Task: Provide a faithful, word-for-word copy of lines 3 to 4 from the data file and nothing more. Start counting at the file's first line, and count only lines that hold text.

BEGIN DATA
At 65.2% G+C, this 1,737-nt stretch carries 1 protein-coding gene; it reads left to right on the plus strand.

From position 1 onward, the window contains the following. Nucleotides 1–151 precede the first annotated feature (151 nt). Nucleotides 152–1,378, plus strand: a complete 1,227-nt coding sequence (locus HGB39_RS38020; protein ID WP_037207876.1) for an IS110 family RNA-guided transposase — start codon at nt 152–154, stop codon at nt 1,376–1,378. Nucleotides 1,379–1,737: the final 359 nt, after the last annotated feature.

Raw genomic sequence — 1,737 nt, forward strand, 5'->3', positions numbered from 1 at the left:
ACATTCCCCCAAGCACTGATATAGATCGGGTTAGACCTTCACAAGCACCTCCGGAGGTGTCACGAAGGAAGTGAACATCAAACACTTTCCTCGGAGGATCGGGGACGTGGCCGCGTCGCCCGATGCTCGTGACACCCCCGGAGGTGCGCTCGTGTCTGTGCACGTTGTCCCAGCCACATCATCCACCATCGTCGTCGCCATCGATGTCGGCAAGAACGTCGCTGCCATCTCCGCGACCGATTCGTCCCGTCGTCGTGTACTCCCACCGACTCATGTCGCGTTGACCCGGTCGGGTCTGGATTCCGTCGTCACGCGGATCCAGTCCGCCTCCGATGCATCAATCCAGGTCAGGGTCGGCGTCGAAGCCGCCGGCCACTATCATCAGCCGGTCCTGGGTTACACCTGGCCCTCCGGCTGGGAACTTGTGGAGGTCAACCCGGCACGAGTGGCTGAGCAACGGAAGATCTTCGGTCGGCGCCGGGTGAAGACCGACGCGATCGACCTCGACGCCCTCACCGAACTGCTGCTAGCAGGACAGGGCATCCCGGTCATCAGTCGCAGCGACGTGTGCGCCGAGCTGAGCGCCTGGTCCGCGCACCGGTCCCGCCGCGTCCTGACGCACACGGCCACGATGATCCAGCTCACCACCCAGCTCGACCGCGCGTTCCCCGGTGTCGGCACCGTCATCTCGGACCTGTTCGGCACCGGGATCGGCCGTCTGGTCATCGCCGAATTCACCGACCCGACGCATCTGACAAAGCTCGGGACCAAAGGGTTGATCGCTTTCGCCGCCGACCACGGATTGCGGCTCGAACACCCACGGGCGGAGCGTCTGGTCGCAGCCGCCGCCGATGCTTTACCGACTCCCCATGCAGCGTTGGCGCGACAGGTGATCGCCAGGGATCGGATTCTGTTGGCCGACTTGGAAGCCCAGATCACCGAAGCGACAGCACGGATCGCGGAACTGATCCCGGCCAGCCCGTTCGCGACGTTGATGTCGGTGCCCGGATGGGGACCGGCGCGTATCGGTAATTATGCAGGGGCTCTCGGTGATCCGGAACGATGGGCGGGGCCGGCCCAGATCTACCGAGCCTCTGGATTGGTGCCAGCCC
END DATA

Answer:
Raw genomic sequence — 1,737 nt, forward strand, 5'->3', positions numbered from 1 at the left:
ACATTCCCCCAAGCACTGATATAGATCGGGTTAGACCTTCACAAGCACCTCCGGAGGTGTCACGAAGGAAGTGAACATCAAACACTTTCCTCGGAGGATCGGGGACGTGGCCGCGTCGCCCGATGCTCGTGACACCCCCGGAGGTGCGCTCGTGTCTGTGCACGTTGTCCCAGCCACATCATCCACCATCGTCGTCGCCATCGATGTCGGCAAGAACGTCGCTGCCATCTCCGCGACCGATTCGTCCCGTCGTCGTGTACTCCCACCGACTCATGTCGCGTTGACCCGGTCGGGTCTGGATTCCGTCGTCACGCGGATCCAGTCCGCCTCCGATGCATCAATCCAGGTCAGGGTCGGCGTCGAAGCCGCCGGCCACTATCATCAGCCGGTCCTGGGTTACACCTGGCCCTCCGGCTGGGAACTTGTGGAGGTCAACCCGGCACGAGTGGCTGAGCAACGGAAGATCTTCGGTCGGCGCCGGGTGAAGACCGACGCGATCGACCTCGACGCCCTCACCGAACTGCTGCTAGCAGGACAGGGCATCCCGGTCATCAGTCGCAGCGACGTGTGCGCCGAGCTGAGCGCCTGGTCCGCGCACCGGTCCCGCCGCGTCCTGACGCACACGGCCACGATGATCCAGCTCACCACCCAGCTCGACCGCGCGTTCCCCGGTGTCGGCACCGTCATCTCGGACCTGTTCGGCACCGGGATCGGCCGTCTGGTCATCGCCGAATTCACCGACCCGACGCATCTGACAAAGCTCGGGACCAAAGGGTTGATCGCTTTCGCCGCCGACCACGGATTGCGGCTCGAACACCCACGGGCGGAGCGTCTGGTCGCAGCCGCCGCCGATGCTTTACCGACTCCCCATGCAGCGTTGGCGCGACAGGTGATCGCCAGGGATCGGATTCTGTTGGCCGACTTGGAAGCCCAGATCACCGAAGCGACAGCACGGATCGCGGAACTGATCCCGGCCAGCCCGTTCGCGACGTTGATGTCGGTGCCCGGATGGGGACCGGCGCGTATCGGTAATTATGCAGGGGCTCTCGGTGATCCGGAACGATGGGCGGGGCCGGCCCAGATCTACCGAGCCTCTGGATTGGTGCCAGCCC